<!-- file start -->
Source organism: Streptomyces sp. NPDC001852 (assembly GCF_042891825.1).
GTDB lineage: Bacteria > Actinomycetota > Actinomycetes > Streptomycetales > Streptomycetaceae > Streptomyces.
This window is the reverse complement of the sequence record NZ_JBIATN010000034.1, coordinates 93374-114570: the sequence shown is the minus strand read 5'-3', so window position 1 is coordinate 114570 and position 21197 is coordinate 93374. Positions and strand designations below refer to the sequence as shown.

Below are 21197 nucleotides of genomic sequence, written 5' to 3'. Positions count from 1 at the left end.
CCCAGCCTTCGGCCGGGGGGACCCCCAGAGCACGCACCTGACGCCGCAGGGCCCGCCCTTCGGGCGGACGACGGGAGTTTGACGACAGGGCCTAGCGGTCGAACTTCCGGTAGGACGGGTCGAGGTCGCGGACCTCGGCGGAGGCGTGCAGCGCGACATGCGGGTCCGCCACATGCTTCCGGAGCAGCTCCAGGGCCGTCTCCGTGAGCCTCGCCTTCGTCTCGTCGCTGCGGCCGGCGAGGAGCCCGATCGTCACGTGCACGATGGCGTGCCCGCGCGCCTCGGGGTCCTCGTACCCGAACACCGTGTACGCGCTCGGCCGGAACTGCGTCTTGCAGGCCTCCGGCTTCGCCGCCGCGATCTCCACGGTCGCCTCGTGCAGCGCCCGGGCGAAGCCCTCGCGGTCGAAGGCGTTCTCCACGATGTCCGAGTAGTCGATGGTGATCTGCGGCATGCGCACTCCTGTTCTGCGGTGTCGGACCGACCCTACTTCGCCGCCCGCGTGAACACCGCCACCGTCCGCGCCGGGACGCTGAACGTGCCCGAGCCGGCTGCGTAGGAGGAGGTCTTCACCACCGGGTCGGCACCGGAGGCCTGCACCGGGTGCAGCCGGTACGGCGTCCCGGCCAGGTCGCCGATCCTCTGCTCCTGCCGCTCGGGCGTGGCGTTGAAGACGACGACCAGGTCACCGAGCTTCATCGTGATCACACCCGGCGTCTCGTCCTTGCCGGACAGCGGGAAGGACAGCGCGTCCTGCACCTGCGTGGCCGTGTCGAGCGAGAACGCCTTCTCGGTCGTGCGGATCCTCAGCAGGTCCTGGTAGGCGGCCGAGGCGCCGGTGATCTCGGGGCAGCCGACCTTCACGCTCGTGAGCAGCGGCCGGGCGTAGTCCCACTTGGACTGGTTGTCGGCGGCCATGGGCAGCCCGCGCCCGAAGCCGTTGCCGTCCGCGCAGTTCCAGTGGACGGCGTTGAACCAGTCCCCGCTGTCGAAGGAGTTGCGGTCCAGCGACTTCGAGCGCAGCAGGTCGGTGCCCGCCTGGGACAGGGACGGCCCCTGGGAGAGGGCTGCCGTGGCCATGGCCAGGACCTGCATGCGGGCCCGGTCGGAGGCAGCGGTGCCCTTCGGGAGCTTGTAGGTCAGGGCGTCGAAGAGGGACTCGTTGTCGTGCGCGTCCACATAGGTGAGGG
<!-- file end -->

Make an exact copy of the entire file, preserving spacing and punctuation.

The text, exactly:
Source organism: Streptomyces sp. NPDC001852 (assembly GCF_042891825.1).
GTDB lineage: Bacteria > Actinomycetota > Actinomycetes > Streptomycetales > Streptomycetaceae > Streptomyces.
This window is the reverse complement of the sequence record NZ_JBIATN010000034.1, coordinates 93374-114570: the sequence shown is the minus strand read 5'-3', so window position 1 is coordinate 114570 and position 21197 is coordinate 93374. Positions and strand designations below refer to the sequence as shown.

Below are 21197 nucleotides of genomic sequence, written 5' to 3'. Positions count from 1 at the left end.
CCCAGCCTTCGGCCGGGGGGACCCCCAGAGCACGCACCTGACGCCGCAGGGCCCGCCCTTCGGGCGGACGACGGGAGTTTGACGACAGGGCCTAGCGGTCGAACTTCCGGTAGGACGGGTCGAGGTCGCGGACCTCGGCGGAGGCGTGCAGCGCGACATGCGGGTCCGCCACATGCTTCCGGAGCAGCTCCAGGGCCGTCTCCGTGAGCCTCGCCTTCGTCTCGTCGCTGCGGCCGGCGAGGAGCCCGATCGTCACGTGCACGATGGCGTGCCCGCGCGCCTCGGGGTCCTCGTACCCGAACACCGTGTACGCGCTCGGCCGGAACTGCGTCTTGCAGGCCTCCGGCTTCGCCGCCGCGATCTCCACGGTCGCCTCGTGCAGCGCCCGGGCGAAGCCCTCGCGGTCGAAGGCGTTCTCCACGATGTCCGAGTAGTCGATGGTGATCTGCGGCATGCGCACTCCTGTTCTGCGGTGTCGGACCGACCCTACTTCGCCGCCCGCGTGAACACCGCCACCGTCCGCGCCGGGACGCTGAACGTGCCCGAGCCGGCTGCGTAGGAGGAGGTCTTCACCACCGGGTCGGCACCGGAGGCCTGCACCGGGTGCAGCCGGTACGGCGTCCCGGCCAGGTCGCCGATCCTCTGCTCCTGCCGCTCGGGCGTGGCGTTGAAGACGACGACCAGGTCACCGAGCTTCATCGTGATCACACCCGGCGTCTCGTCCTTGCCGGACAGCGGGAAGGACAGCGCGTCCTGCACCTGCGTGGCCGTGTCGAGCGAGAACGCCTTCTCGGTCGTGCGGATCCTCAGCAGGTCCTGGTAGGCGGCCGAGGCGCCGGTGATCTCGGGGCAGCCGACCTTCACGCTCGTGAGCAGCGGCCGGGCGTAGTCCCACTTGGACTGGTTGTCGGCGGCCATGGGCAGCCCGCGCCCGAAGCCGTTGCCGTCCGCGCAGTTCCAGTGGACGGCGTTGAACCAGTCCCCGCTGTCGAAGGAGTTGCGGTCCAGCGACTTCGAGCGCAGCAGGTCGGTGCCCGCCTGGGACAGGGACGGCCCCTGGGAGAGGGCTGCCGTGGCCATGGCCAGGACCTGCATGCGGGCCCGGTCGGAGGCAGCGGTGCCCTTCGGGAGCTTGTAGGTCAGGGCGTCGAAGAGGGACTCGTTGTCGTGCGCGTCCACATAGGTGAGGG